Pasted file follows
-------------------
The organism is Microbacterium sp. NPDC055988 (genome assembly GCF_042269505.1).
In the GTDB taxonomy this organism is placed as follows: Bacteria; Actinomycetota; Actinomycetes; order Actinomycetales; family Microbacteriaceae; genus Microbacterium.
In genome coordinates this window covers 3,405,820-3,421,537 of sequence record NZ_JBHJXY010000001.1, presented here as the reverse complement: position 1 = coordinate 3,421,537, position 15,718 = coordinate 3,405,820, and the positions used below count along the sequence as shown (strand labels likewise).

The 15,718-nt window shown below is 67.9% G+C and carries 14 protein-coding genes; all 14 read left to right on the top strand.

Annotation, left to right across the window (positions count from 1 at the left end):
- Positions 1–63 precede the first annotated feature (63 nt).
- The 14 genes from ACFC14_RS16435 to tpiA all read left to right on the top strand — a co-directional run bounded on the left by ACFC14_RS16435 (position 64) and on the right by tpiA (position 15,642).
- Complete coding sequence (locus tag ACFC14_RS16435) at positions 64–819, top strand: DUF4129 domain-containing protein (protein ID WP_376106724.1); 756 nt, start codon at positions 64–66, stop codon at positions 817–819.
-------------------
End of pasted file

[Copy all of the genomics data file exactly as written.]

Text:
The organism is Microbacterium sp. NPDC055988 (genome assembly GCF_042269505.1).
In the GTDB taxonomy this organism is placed as follows: Bacteria; Actinomycetota; Actinomycetes; order Actinomycetales; family Microbacteriaceae; genus Microbacterium.
In genome coordinates this window covers 3,405,820-3,421,537 of sequence record NZ_JBHJXY010000001.1, presented here as the reverse complement: position 1 = coordinate 3,421,537, position 15,718 = coordinate 3,405,820, and the positions used below count along the sequence as shown (strand labels likewise).

The 15,718-nt window shown below is 67.9% G+C and carries 14 protein-coding genes; all 14 read left to right on the top strand.

Annotation, left to right across the window (positions count from 1 at the left end):
- Positions 1–63 precede the first annotated feature (63 nt).
- The 14 genes from ACFC14_RS16435 to tpiA all read left to right on the top strand — a co-directional run bounded on the left by ACFC14_RS16435 (position 64) and on the right by tpiA (position 15,642).
- Complete coding sequence (locus tag ACFC14_RS16435) at positions 64–819, top strand: DUF4129 domain-containing protein (protein ID WP_376106724.1); 756 nt, start codon at positions 64–66, stop codon at positions 817–819.